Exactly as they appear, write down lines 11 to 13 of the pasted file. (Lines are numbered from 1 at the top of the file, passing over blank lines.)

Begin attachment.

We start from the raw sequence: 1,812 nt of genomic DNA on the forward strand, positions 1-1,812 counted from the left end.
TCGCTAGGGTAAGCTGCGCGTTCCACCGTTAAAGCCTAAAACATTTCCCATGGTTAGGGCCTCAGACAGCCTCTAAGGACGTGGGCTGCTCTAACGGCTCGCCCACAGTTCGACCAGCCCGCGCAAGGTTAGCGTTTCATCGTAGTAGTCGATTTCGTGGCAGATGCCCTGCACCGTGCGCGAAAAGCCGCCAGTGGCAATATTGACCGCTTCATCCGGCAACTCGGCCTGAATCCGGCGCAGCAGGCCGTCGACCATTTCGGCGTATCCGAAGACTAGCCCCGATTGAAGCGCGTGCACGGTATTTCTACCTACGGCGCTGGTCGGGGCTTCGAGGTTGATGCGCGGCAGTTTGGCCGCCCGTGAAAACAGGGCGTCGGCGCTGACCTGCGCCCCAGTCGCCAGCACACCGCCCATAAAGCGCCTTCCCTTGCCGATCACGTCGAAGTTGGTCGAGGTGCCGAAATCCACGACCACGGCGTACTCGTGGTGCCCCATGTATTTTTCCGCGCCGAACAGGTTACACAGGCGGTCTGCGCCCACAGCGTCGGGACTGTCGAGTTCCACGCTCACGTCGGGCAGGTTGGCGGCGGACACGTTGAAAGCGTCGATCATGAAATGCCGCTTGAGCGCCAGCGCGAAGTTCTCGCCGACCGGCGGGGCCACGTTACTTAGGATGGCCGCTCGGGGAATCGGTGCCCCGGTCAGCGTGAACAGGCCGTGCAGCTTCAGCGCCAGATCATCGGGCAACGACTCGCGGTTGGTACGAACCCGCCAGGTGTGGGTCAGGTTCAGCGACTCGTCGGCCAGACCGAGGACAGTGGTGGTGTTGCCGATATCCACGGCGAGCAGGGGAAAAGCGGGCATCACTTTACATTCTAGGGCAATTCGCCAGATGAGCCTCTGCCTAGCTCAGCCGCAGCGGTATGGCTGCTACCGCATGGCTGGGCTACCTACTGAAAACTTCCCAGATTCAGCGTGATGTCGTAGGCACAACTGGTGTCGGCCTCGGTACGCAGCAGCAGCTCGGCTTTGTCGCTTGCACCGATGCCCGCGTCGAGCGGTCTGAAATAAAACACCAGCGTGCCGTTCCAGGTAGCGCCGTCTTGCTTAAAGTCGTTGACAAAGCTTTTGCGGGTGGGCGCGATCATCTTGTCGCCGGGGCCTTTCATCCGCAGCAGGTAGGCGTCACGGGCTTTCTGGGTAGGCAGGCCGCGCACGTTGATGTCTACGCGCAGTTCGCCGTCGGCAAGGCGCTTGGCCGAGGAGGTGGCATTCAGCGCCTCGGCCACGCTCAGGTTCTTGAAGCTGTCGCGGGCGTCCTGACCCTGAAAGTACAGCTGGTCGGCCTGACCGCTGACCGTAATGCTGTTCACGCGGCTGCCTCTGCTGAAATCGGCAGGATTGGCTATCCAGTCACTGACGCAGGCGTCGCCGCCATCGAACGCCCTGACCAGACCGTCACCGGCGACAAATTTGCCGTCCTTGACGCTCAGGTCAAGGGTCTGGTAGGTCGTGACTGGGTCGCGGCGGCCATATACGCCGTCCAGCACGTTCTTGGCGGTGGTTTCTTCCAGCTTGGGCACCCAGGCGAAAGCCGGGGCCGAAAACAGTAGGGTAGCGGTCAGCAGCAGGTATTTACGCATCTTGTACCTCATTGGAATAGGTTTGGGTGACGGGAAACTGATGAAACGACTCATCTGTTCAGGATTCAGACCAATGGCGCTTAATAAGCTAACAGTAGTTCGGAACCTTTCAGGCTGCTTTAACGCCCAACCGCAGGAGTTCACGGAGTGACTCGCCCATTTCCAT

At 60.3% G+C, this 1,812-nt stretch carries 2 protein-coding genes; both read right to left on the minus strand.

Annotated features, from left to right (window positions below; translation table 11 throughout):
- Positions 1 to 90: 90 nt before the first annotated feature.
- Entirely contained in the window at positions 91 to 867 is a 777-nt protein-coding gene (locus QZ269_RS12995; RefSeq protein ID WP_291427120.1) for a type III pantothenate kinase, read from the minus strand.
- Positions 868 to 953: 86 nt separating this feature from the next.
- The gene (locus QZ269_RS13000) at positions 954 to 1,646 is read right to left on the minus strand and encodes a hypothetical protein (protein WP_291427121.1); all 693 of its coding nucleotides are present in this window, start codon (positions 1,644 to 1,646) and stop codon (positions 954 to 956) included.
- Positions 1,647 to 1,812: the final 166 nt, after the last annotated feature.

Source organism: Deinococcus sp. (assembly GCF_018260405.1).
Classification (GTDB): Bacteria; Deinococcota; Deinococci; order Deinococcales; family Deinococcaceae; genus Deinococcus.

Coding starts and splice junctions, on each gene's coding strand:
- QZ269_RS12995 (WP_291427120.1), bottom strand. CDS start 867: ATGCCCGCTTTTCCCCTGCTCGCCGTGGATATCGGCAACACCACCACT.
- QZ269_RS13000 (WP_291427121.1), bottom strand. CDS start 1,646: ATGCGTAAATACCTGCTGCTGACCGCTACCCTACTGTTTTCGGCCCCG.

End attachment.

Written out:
Classification (GTDB): Bacteria; Deinococcota; Deinococci; order Deinococcales; family Deinococcaceae; genus Deinococcus.

Coding starts and splice junctions, on each gene's coding strand:
- QZ269_RS12995 (WP_291427120.1), bottom strand. CDS start 867: ATGCCCGCTTTTCCCCTGCTCGCCGTGGATATCGGCAACACCACCACT.